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Taxing U.S. Businesses
Townhall.com ^ | January 13, 2014 | Political Calculations

Posted on 01/13/2014 11:30:29 AM PST by Kaslin

If you do business in the United States, how much can you expect to have to pay in federal businesses taxes?

That's the question we'll help you answer today, which is really surprising in that it's taken us over nine years to get around to answering it! Especially since we've focused on the employee-side of that tax math from almost the very beginning!

But we're going to correct that today, applying the tax rate schedule we found published in the IRS' instructions for compleing Form 1120, which is the equivalent of Form 1040 for many U.S. businesses. And that's where we found the following tax rate schedule for corporate income, which is really the business' pretax earnings, or what's left of its total revenues after deducting all its operating expenses.

But that's not the only taxes that businesses pay to the federal government! Assuming that the business has employees, it is also subject to the employer portion of the U.S. federal payroll taxes for both Social Security and Medicare.

Here, a U.S. business has to pay an amount equal to 6.2% of the amount of each of its employees' wages or salaries (up to a maximum of $7,254 each in 2014) for the employer portion of Social Security taxes, as well an additional amount equal to 1.45% of each of its employees' pay, with no maximum amount per employee, for the employer portion of Medicare's payroll taxes.

For the sake of keeping things as simple as possible, that's as complicated as we're going to make it. Our default data is consistent with values that might be typical for a small business, but there's nothing to stop you from changing it to suit your needs to estimate your potential federal business tax burden. If you're reading this article on a site that republishes our RSS news feed, click here to access a working version of this tool!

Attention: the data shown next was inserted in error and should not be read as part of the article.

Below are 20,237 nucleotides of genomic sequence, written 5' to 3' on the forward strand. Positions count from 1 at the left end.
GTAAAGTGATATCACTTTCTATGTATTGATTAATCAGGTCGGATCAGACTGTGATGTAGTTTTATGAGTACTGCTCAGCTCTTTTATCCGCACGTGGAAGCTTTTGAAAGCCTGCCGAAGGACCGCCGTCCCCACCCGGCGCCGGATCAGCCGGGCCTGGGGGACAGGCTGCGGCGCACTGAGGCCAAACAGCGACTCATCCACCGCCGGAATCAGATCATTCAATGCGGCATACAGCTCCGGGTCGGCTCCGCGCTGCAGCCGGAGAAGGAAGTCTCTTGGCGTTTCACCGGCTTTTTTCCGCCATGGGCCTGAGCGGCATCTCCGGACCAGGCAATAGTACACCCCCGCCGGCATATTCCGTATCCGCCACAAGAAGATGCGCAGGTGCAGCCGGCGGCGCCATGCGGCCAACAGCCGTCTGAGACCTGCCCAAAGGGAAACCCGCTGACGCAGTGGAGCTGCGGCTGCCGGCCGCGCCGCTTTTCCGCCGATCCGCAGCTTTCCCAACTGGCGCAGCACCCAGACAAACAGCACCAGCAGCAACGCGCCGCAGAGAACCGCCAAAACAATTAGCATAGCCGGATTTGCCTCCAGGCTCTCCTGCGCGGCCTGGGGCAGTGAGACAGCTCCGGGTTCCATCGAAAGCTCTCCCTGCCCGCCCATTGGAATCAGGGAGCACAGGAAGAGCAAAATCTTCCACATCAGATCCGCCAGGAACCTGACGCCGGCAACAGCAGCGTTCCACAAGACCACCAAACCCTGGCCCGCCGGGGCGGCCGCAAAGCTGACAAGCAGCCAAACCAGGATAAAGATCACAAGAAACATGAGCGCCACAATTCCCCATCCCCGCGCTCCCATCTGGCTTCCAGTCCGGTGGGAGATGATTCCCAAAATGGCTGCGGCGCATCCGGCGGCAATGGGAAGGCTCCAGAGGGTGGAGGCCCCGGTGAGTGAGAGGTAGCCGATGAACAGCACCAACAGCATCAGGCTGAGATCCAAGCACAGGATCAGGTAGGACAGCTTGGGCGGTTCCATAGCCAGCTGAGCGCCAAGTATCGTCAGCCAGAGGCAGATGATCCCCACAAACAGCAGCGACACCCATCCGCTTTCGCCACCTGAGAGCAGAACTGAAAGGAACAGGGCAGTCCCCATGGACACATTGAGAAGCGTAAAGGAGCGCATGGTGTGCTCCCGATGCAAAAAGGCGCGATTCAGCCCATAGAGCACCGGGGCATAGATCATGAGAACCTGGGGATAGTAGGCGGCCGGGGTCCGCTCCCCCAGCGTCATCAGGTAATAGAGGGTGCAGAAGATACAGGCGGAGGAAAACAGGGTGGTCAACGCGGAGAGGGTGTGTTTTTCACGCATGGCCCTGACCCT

And that's just at the federal level. The state and local governments in all the places where you do business will likely also want to put their greedy hands into your till!


TOPICS: Business/Economy; Editorial; Government
KEYWORDS:

1 posted on 01/13/2014 11:30:29 AM PST by Kaslin
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To: Kaslin

Every dollar taken from a business by the government to hire another Democrat for the Department Of Cat Grooming is a dollar that can’t be used to keep that company competitive with businesses from overseas.


2 posted on 01/13/2014 12:02:38 PM PST by blueunicorn6 ("A crack shot and a good dancer")
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To: Kaslin; All
Thank you for referencing that article Kaslin. Please bear in mind that the following critique is directed at the Constitution-impaired "conservatives" at townhall.com and not at you.

Probably as a consequence of a shallow understanding of the federal government's constitutionally limited powers, townhall.com writers are evidently functionally clueless that Justice John Marshall had officially clarified limits to Congress's power to lay taxes.

More specifically, as mentioned elsewhere on this message board, Justice Marshall had indicated that Congress is prohibited from laying taxes in the name of state power issues, essentially any issue which Congress cannot justify under its constitutional Article I, Section 8-limited powers.

“Congress is not empowered to tax for those purposes which are within the exclusive province of the States.” —Justice John Marshall, Gibbons v. Ogden, 1824.

The key question to ask concerning the federal government's budget is how much does it cost to operate the armed forces and deliver mail?

The bottom line concerning constitutionally indefensible federal taxes is the following imo. I'm inclined to blame tyrannically high federal taxes on business taxpayers themselves, as opposed to on corrupt federal lawmakers. This is because business owners are evidently not taking the responsibility to research Congress's limited power to lay taxes; constitutionally ignorant taxpayers can lay in the bed that they've made for themselves.

3 posted on 01/13/2014 12:43:09 PM PST by Amendment10
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